Environmental groups are challenging a key state permit that could enable a proposed Uintah County mine to become the nation’s first commercial oil shale operation.
The state Division of Water Quality last year issued a groundwater permit to Red Leaf Resources, which seeks to strip mine oil shale on state land and cook it in sub-grade capsules to extract its hydrocarbons in liquid form. The permit, Red Leaf’s final regulatory hurdle, allows a prototype operation, scaled back from the company’s initial plan.
But the Sierra Club and other groups contend the state neither adequately assessed the plan’s threat to groundwater nor required adequate monitoring to determine whether the capsule will work as designed.
The state permit lacks provisions to see if the clay-lined capsule fractures during heating and actually prevents contaminants from leaching into groundwater, seeps and springs, according to documents the groups filed with the Department of Environmental Quality on Tuesday.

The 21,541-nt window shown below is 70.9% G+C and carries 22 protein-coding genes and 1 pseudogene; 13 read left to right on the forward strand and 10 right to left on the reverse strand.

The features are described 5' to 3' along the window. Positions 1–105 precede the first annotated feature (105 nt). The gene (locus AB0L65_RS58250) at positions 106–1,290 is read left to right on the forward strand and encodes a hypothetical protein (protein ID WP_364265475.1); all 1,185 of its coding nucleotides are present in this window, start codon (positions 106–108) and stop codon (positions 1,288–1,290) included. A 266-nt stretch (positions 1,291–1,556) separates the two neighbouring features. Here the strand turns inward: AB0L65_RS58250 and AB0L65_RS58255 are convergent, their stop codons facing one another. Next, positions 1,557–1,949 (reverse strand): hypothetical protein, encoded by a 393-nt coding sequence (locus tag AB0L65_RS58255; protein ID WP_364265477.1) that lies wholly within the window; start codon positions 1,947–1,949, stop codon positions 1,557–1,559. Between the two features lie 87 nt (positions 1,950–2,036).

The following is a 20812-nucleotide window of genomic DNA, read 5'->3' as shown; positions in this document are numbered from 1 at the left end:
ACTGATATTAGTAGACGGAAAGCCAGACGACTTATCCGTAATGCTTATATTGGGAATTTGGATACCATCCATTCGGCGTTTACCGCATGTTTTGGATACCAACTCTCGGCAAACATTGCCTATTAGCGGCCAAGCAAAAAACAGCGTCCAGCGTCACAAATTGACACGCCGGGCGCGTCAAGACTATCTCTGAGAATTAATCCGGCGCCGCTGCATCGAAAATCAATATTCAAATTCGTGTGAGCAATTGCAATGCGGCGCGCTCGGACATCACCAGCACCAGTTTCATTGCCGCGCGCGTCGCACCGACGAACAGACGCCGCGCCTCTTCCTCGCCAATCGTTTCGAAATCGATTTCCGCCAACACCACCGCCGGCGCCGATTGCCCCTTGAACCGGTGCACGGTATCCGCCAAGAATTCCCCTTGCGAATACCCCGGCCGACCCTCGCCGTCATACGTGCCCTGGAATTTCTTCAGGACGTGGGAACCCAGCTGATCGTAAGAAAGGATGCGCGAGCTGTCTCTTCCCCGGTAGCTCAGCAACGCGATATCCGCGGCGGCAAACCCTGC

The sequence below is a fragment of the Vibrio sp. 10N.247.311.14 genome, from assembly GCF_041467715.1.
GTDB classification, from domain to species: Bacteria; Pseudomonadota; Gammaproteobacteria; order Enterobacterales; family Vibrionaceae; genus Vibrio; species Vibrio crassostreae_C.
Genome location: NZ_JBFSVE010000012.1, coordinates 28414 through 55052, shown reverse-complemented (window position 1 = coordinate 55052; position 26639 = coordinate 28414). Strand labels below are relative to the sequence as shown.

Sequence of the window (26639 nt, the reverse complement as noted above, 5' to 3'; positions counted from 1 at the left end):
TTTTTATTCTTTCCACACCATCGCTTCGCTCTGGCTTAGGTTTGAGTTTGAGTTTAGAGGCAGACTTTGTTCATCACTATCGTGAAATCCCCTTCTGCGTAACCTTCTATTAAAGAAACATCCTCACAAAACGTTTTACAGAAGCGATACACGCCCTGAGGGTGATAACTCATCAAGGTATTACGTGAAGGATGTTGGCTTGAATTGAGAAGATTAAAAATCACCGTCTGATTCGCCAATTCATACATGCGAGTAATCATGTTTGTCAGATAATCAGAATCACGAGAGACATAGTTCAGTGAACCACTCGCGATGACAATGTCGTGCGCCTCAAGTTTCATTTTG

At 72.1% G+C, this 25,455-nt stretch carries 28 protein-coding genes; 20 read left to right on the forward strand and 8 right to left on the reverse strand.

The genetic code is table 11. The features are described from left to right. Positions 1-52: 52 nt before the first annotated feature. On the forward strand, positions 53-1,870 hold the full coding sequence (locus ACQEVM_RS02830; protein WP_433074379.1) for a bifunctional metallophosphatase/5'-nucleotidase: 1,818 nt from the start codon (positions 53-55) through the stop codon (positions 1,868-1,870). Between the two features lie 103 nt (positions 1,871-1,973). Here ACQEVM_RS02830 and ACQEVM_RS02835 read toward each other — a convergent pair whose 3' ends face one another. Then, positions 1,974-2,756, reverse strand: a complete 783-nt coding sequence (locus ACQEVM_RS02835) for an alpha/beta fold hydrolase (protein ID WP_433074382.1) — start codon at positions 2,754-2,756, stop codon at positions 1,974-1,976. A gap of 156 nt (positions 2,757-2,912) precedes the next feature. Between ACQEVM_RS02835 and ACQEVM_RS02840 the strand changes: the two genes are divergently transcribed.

The groups’ “request for agency action” may hinge on narrow points of administrative law, but their larger goal is to keep Utah’s oil shale industry from getting off the ground.
“Regardless of whether this technology proves viable, oil shale is the wrong energy path in an era of drought, waning river flows and worsening climate change,” said Taylor McKinnon, an energy-policy activist with the Grand Canyon Trust, in a press statement.
Red Leaf officials have long held that their patented EcoShale retort process is the most environmentally friendly method of extracting oil from shale and that any threat it poses to groundwater can be mitigated. State and Uintah County leaders are eager to see Red Leaf and other developers tap the Green River Formation’s vast oil shale reserves, believed to exceed 350 billion barrels of recoverable oil.
But decades of trying has yet to yield much fruit and environmentalists worry that success would yoke Utah to a “dirty energy” future.
“The scheme used by Red Leaf Resources is basically the same as it was for failed ventures a century ago: mine it, crush it, sort it, put it in an oven, heat it, gather the liquid into a sump, hope that it doesn’t burn the facility down, and get it to a refinery before it congeals,” said John Weisheit, conservation director with Moab-base Living Rivers. “It makes far more sense for an energy company to come over to my house and install solar panels on my roof.”